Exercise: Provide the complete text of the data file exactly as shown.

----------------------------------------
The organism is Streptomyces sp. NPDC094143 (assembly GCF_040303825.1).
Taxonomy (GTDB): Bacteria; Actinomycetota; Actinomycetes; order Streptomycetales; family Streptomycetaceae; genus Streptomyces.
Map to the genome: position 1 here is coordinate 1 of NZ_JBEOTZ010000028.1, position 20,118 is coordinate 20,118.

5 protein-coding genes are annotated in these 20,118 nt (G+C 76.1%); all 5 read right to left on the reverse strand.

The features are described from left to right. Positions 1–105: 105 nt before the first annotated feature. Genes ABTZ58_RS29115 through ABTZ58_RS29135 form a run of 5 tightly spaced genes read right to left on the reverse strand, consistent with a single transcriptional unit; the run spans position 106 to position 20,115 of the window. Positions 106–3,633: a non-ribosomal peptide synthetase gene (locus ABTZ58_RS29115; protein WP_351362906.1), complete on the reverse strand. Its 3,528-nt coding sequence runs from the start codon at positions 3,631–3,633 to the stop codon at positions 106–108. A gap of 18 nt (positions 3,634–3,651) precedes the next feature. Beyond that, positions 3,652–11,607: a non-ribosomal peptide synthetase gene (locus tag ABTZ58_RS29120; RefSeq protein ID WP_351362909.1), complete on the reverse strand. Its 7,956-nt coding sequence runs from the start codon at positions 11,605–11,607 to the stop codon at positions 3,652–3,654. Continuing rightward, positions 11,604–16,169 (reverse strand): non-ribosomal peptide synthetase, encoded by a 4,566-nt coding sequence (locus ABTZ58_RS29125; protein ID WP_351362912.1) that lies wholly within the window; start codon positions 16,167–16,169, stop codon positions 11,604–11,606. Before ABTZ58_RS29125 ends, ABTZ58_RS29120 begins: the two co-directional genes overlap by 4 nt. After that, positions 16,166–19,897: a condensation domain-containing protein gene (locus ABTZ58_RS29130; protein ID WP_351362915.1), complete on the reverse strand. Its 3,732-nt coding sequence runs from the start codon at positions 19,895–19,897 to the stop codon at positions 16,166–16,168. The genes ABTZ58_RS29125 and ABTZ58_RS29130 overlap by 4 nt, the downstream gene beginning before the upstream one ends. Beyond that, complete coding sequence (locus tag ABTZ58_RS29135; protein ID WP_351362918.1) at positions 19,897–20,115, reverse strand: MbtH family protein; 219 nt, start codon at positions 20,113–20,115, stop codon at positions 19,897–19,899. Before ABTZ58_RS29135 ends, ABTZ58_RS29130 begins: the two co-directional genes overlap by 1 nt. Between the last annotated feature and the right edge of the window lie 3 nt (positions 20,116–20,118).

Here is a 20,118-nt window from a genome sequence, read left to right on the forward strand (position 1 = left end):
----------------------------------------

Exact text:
The organism is Streptomyces sp. NPDC094143 (assembly GCF_040303825.1).
Taxonomy (GTDB): Bacteria; Actinomycetota; Actinomycetes; order Streptomycetales; family Streptomycetaceae; genus Streptomyces.
Map to the genome: position 1 here is coordinate 1 of NZ_JBEOTZ010000028.1, position 20,118 is coordinate 20,118.

5 protein-coding genes are annotated in these 20,118 nt (G+C 76.1%); all 5 read right to left on the reverse strand.

The features are described from left to right. Positions 1–105: 105 nt before the first annotated feature. Genes ABTZ58_RS29115 through ABTZ58_RS29135 form a run of 5 tightly spaced genes read right to left on the reverse strand, consistent with a single transcriptional unit; the run spans position 106 to position 20,115 of the window. Positions 106–3,633: a non-ribosomal peptide synthetase gene (locus ABTZ58_RS29115; protein WP_351362906.1), complete on the reverse strand. Its 3,528-nt coding sequence runs from the start codon at positions 3,631–3,633 to the stop codon at positions 106–108. A gap of 18 nt (positions 3,634–3,651) precedes the next feature. Beyond that, positions 3,652–11,607: a non-ribosomal peptide synthetase gene (locus tag ABTZ58_RS29120; RefSeq protein ID WP_351362909.1), complete on the reverse strand. Its 7,956-nt coding sequence runs from the start codon at positions 11,605–11,607 to the stop codon at positions 3,652–3,654. Continuing rightward, positions 11,604–16,169 (reverse strand): non-ribosomal peptide synthetase, encoded by a 4,566-nt coding sequence (locus ABTZ58_RS29125; protein ID WP_351362912.1) that lies wholly within the window; start codon positions 16,167–16,169, stop codon positions 11,604–11,606. Before ABTZ58_RS29125 ends, ABTZ58_RS29120 begins: the two co-directional genes overlap by 4 nt. After that, positions 16,166–19,897: a condensation domain-containing protein gene (locus ABTZ58_RS29130; protein ID WP_351362915.1), complete on the reverse strand. Its 3,732-nt coding sequence runs from the start codon at positions 19,895–19,897 to the stop codon at positions 16,166–16,168. The genes ABTZ58_RS29125 and ABTZ58_RS29130 overlap by 4 nt, the downstream gene beginning before the upstream one ends. Beyond that, complete coding sequence (locus tag ABTZ58_RS29135; protein ID WP_351362918.1) at positions 19,897–20,115, reverse strand: MbtH family protein; 219 nt, start codon at positions 20,113–20,115, stop codon at positions 19,897–19,899. Before ABTZ58_RS29135 ends, ABTZ58_RS29130 begins: the two co-directional genes overlap by 1 nt. Between the last annotated feature and the right edge of the window lie 3 nt (positions 20,116–20,118).

Here is a 20,118-nt window from a genome sequence, read left to right on the forward strand (position 1 = left end):